Steroid joint injection types

Pain after a corticosteroid injection is not the norm, but it’s not abnormal either. I can’t speak to your situation, but I can say that occasionally patients will have what’s called “post injection flare” where the pain is worse for 2-3 days after the injection. I would tell patients to put ice on the area and as long as it’s not red, swollen or with discharge at the injection site, sit on it for a couple days to see if it resolves. If it’s not any better after 2-3 days, then come into the office. And just so you know, it does NOT mean the injection did or did not work correctly, and it does not matter which technique was used to get the steroid into the knee joint.

Overall, this procedure has very few risks. However, as with any procedure, there are some risks and side effects you should know about. Commonly encountered side effects are increased pain from the injection (usually temporary), rarely inadvertent puncture of the “sack” containing spinal fluid (may cause headaches), infection, bleeding, nerve damage, or no relief from your usual pain. Side effects of the injected steroid may include temporary weight gain, temporary increase in blood sugar (mainly in diabetics), temporary water retention; you can discuss the steroid medication more completely when you come in for your injection. Some people experience flushing, sweating and/or palpitations for a few days.

This is a rare complication that may occur if a small hole is made in the fibrous sac and does not close up after the needle puncture. These small holes are only made in less than 1% of epidural injections and usually heal on their own. The spinal fluid inside can leak out, and when severe, the brain loses the cushioning effect of the fluid, which causes a severe headache when you sit or stand. These types of headaches occur typically about 2-3 days after the procedure and are positional - they come on when you sit or stand and go away when you lie down. If you do develop a spinal headache, it is OK to treat yourself. As long as you do not feel ill and have no fever and the headache goes away when you lay down, you may treat yourself with 24 hours of bed rest with bathroom privileges while drinking plenty of fluids. This almost always works. If it does not, contact the radiologist who performed the procedure or your referring physician. A procedure (called an epidural blood patch) can be performed in the hospital that has a very high success rate in treating spinal headaches.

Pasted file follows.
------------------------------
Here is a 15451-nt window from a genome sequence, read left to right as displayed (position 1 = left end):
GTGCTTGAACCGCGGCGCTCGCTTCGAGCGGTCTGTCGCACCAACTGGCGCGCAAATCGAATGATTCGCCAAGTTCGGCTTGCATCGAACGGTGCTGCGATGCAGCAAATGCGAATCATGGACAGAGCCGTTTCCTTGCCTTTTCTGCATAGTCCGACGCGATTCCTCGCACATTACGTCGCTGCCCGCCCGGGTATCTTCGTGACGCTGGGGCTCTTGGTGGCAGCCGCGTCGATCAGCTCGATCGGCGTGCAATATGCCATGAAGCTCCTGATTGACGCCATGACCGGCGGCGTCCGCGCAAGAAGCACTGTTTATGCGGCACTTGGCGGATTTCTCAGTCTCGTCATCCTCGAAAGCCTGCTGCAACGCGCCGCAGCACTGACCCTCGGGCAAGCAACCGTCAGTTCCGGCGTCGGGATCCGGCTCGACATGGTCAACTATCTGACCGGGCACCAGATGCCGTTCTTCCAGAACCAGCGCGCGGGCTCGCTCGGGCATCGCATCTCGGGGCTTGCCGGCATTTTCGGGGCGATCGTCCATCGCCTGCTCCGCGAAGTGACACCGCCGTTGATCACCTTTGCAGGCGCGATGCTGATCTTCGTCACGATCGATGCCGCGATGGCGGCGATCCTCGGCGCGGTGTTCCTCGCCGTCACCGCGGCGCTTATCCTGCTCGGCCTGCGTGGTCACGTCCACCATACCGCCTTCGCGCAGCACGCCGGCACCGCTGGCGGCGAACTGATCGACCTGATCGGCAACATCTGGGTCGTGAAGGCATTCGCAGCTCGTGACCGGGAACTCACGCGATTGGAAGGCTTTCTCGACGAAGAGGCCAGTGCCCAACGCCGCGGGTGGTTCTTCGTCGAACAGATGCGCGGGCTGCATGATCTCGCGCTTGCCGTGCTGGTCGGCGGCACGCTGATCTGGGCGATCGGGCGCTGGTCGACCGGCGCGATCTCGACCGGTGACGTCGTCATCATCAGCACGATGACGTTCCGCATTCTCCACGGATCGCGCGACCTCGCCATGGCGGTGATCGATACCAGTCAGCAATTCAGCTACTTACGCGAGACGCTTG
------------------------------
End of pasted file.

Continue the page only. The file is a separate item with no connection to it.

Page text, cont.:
Steroid joint injection types

steroid joint injection types

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